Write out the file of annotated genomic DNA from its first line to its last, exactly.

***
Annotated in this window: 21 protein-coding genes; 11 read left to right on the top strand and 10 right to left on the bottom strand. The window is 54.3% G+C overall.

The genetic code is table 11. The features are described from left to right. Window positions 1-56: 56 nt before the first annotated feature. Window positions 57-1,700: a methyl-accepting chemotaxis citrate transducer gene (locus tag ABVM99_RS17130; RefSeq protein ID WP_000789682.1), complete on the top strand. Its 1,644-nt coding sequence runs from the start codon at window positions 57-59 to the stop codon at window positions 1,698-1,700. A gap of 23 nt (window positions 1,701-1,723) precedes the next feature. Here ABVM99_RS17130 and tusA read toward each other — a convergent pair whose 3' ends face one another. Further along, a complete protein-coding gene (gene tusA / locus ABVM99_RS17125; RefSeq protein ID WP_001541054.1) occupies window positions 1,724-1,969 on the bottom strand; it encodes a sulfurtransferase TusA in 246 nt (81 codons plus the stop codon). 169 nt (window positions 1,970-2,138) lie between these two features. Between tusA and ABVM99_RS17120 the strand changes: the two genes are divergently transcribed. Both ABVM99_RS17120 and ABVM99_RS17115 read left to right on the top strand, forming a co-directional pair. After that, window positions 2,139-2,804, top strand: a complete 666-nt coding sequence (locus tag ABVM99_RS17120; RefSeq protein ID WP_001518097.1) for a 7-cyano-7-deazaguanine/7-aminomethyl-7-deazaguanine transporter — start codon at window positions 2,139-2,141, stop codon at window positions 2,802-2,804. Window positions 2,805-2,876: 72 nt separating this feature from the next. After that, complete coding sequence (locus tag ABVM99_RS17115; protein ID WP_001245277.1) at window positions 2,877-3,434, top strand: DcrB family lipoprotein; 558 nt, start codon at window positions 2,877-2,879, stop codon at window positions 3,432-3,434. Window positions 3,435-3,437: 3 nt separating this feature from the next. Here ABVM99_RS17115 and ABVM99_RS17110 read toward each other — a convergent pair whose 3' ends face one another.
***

Annotated in this window: 21 protein-coding genes; 11 read left to right on the top strand and 10 right to left on the bottom strand. The window is 54.3% G+C overall.

The genetic code is table 11. The features are described from left to right. Window positions 1-56: 56 nt before the first annotated feature. Window positions 57-1,700: a methyl-accepting chemotaxis citrate transducer gene (locus tag ABVM99_RS17130; RefSeq protein ID WP_000789682.1), complete on the top strand. Its 1,644-nt coding sequence runs from the start codon at window positions 57-59 to the stop codon at window positions 1,698-1,700. A gap of 23 nt (window positions 1,701-1,723) precedes the next feature. Here ABVM99_RS17130 and tusA read toward each other — a convergent pair whose 3' ends face one another. Further along, a complete protein-coding gene (gene tusA / locus ABVM99_RS17125; RefSeq protein ID WP_001541054.1) occupies window positions 1,724-1,969 on the bottom strand; it encodes a sulfurtransferase TusA in 246 nt (81 codons plus the stop codon). 169 nt (window positions 1,970-2,138) lie between these two features. Between tusA and ABVM99_RS17120 the strand changes: the two genes are divergently transcribed. Both ABVM99_RS17120 and ABVM99_RS17115 read left to right on the top strand, forming a co-directional pair. After that, window positions 2,139-2,804, top strand: a complete 666-nt coding sequence (locus tag ABVM99_RS17120; RefSeq protein ID WP_001518097.1) for a 7-cyano-7-deazaguanine/7-aminomethyl-7-deazaguanine transporter — start codon at window positions 2,139-2,141, stop codon at window positions 2,802-2,804. Window positions 2,805-2,876: 72 nt separating this feature from the next. After that, complete coding sequence (locus tag ABVM99_RS17115; protein ID WP_001245277.1) at window positions 2,877-3,434, top strand: DcrB family lipoprotein; 558 nt, start codon at window positions 2,877-2,879, stop codon at window positions 3,432-3,434. Window positions 3,435-3,437: 3 nt separating this feature from the next. Here ABVM99_RS17115 and ABVM99_RS17110 read toward each other — a convergent pair whose 3' ends face one another.